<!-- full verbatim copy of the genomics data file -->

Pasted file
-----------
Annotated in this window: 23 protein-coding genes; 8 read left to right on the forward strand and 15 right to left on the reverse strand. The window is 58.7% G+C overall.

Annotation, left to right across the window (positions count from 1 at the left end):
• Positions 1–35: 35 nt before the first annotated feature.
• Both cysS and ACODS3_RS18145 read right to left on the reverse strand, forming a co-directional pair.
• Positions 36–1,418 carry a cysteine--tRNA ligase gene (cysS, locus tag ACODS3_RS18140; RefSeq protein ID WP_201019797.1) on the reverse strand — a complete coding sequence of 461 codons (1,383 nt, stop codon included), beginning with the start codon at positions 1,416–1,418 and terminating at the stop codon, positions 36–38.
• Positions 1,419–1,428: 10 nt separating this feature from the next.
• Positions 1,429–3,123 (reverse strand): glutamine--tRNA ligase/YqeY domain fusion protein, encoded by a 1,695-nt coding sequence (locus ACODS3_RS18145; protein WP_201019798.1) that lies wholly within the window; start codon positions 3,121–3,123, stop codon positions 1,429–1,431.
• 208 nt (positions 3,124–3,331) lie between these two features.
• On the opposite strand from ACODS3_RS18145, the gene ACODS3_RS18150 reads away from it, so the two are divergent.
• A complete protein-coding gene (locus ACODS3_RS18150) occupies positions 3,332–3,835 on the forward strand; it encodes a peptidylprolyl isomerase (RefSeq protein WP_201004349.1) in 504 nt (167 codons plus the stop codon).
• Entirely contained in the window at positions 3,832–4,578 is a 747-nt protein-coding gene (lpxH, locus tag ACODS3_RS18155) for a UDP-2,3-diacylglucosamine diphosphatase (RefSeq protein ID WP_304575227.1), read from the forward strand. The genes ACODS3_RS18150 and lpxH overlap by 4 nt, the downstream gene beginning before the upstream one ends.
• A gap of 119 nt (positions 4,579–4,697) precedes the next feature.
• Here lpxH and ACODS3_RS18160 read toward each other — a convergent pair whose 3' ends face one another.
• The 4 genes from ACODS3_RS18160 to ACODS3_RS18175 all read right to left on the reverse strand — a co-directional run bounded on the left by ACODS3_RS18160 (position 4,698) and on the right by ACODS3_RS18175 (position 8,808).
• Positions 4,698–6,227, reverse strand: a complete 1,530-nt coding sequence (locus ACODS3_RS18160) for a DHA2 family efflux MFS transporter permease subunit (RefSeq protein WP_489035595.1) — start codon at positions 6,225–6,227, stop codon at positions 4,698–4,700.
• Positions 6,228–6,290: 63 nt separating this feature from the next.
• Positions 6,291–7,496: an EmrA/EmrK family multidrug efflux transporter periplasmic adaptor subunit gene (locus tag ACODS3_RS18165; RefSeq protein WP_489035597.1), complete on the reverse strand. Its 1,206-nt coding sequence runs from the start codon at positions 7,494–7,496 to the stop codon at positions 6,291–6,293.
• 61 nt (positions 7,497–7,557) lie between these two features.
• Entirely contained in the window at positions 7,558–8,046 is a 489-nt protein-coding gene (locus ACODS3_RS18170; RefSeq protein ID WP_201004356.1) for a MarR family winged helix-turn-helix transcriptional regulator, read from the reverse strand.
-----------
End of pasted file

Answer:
Annotated in this window: 23 protein-coding genes; 8 read left to right on the forward strand and 15 right to left on the reverse strand. The window is 58.7% G+C overall.

Annotation, left to right across the window (positions count from 1 at the left end):
• Positions 1–35: 35 nt before the first annotated feature.
• Both cysS and ACODS3_RS18145 read right to left on the reverse strand, forming a co-directional pair.
• Positions 36–1,418 carry a cysteine--tRNA ligase gene (cysS, locus tag ACODS3_RS18140; RefSeq protein ID WP_201019797.1) on the reverse strand — a complete coding sequence of 461 codons (1,383 nt, stop codon included), beginning with the start codon at positions 1,416–1,418 and terminating at the stop codon, positions 36–38.
• Positions 1,419–1,428: 10 nt separating this feature from the next.
• Positions 1,429–3,123 (reverse strand): glutamine--tRNA ligase/YqeY domain fusion protein, encoded by a 1,695-nt coding sequence (locus ACODS3_RS18145; protein WP_201019798.1) that lies wholly within the window; start codon positions 3,121–3,123, stop codon positions 1,429–1,431.
• 208 nt (positions 3,124–3,331) lie between these two features.
• On the opposite strand from ACODS3_RS18145, the gene ACODS3_RS18150 reads away from it, so the two are divergent.
• A complete protein-coding gene (locus ACODS3_RS18150) occupies positions 3,332–3,835 on the forward strand; it encodes a peptidylprolyl isomerase (RefSeq protein WP_201004349.1) in 504 nt (167 codons plus the stop codon).
• Entirely contained in the window at positions 3,832–4,578 is a 747-nt protein-coding gene (lpxH, locus tag ACODS3_RS18155) for a UDP-2,3-diacylglucosamine diphosphatase (RefSeq protein ID WP_304575227.1), read from the forward strand. The genes ACODS3_RS18150 and lpxH overlap by 4 nt, the downstream gene beginning before the upstream one ends.
• A gap of 119 nt (positions 4,579–4,697) precedes the next feature.
• Here lpxH and ACODS3_RS18160 read toward each other — a convergent pair whose 3' ends face one another.
• The 4 genes from ACODS3_RS18160 to ACODS3_RS18175 all read right to left on the reverse strand — a co-directional run bounded on the left by ACODS3_RS18160 (position 4,698) and on the right by ACODS3_RS18175 (position 8,808).
• Positions 4,698–6,227, reverse strand: a complete 1,530-nt coding sequence (locus ACODS3_RS18160) for a DHA2 family efflux MFS transporter permease subunit (RefSeq protein WP_489035595.1) — start codon at positions 6,225–6,227, stop codon at positions 4,698–4,700.
• Positions 6,228–6,290: 63 nt separating this feature from the next.
• Positions 6,291–7,496: an EmrA/EmrK family multidrug efflux transporter periplasmic adaptor subunit gene (locus tag ACODS3_RS18165; RefSeq protein WP_489035597.1), complete on the reverse strand. Its 1,206-nt coding sequence runs from the start codon at positions 7,494–7,496 to the stop codon at positions 6,291–6,293.
• 61 nt (positions 7,497–7,557) lie between these two features.
• Entirely contained in the window at positions 7,558–8,046 is a 489-nt protein-coding gene (locus ACODS3_RS18170; RefSeq protein ID WP_201004356.1) for a MarR family winged helix-turn-helix transcriptional regulator, read from the reverse strand.